There is another serious problem to which I should like an answer this evening, and it is the inability of forces to pay commutation to officers who have been obliged to retire on ill-health grounds. Those officers, I am told, are being retained on full pay, although they are unable to work. Surely, when the Government have pressed the police service to get rid of officers who are unable to work and to retire them on sickness grounds, the service should be able to pay them their commutation rather than having to retain them on full pay.
There is continuing concern in the federation about the manning levels during the 1995-96 financial year. As it sees it, there will be a significant reduction in the overall establishment of police forces in England and Wales. If that proves to be correct, it is worrying, in view of the duties imposed on the police, not least by the Criminal Justice and Public Order Act, which the chairman of the Police Federation described as "music in our ears".
If the Conservative party is to maintain its reputation--I know it will--as the party of law and order, I hope that my hon. Friend the Minister can assure the House that the number of police officers on force establishments will not be allowed to drop and there will be further consideration of the problems that I have mentioned. I turn now to the role of special constables. As my hon. Friend the Minister knows, the federation accepts that the role of specials is very important as an adjunct to the regular trained force. But they cannot be a replacement for the regular police officer. Why is it, then, that the special constabulary development course was introduced with the objective of ensuring that specials achieve the same professional standards as fully attested officers?
Both the specials and the new parish constables will, I understand, be part of the force structure under the command of the chief constable. My hon. Friend the Minister will therefore understand that the increasing number of specials and the new parish constables could--I emphasise that word--be seen by regular officers as a cheap alternative to alleviate the manning shortfall. Can my hon. Friend assure me and the federation that that is not the Government's intention, and that they will maintain full support for the concept of forces which are properly manned by regular officers and supported by specials and parish constables where appropriate?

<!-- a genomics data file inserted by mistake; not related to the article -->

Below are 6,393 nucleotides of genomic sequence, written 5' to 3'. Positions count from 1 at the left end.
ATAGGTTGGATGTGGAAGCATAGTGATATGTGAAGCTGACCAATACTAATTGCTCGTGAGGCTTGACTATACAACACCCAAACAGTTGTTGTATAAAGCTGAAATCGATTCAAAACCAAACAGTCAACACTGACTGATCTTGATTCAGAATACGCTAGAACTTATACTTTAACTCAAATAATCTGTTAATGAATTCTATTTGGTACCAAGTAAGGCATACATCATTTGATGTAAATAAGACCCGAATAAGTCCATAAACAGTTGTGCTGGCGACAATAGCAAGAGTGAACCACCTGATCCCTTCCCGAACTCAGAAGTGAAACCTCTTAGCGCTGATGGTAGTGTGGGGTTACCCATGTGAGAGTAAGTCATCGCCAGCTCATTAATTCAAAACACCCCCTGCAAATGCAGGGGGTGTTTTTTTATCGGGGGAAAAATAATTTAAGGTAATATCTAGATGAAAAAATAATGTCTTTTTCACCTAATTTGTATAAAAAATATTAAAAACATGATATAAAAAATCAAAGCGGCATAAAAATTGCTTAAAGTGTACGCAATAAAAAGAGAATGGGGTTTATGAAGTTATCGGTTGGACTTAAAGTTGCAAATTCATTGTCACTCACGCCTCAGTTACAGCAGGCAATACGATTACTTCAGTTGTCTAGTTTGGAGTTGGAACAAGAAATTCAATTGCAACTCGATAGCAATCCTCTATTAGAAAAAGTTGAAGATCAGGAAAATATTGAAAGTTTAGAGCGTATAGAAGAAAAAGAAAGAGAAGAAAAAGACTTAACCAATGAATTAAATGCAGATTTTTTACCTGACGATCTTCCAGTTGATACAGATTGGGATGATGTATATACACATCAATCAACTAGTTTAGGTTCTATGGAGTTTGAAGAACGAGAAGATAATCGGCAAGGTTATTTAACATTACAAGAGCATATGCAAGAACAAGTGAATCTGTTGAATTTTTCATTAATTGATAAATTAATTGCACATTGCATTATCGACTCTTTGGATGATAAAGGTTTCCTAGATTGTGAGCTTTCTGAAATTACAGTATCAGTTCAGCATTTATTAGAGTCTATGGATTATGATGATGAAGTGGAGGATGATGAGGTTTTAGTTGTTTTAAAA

I shall make one final point. Can my hon. Friend the Minister assure me and the federated ranks that transfer of powers to local authorities to deal with parking offences and the ability of local authorities to provide off- street parking facilities with the money they receive from fines will not reduce the funding of police budgets? After all, the proceeds of those fines previously went to the Exchequer. Can he assure the House that--
Column 96911.6 pm
Mr. A. J. Beith (Berwick-upon-Tweed): When people from a large number of force areas compare the Minister's comments tonight and the Home Secretary's earlier promise that it will be possible for police establishments and numbers to remain the same with their chief constables' statements that they are being forced to reduce police officer numbers by a combination of the effect of this settlement and other pressures, who are they likely to believe? I think that they are more likely to believe the chief constables, whom they recognise as holding a non-partisan point of view and as simply seeking to carry out the good policing of their areas.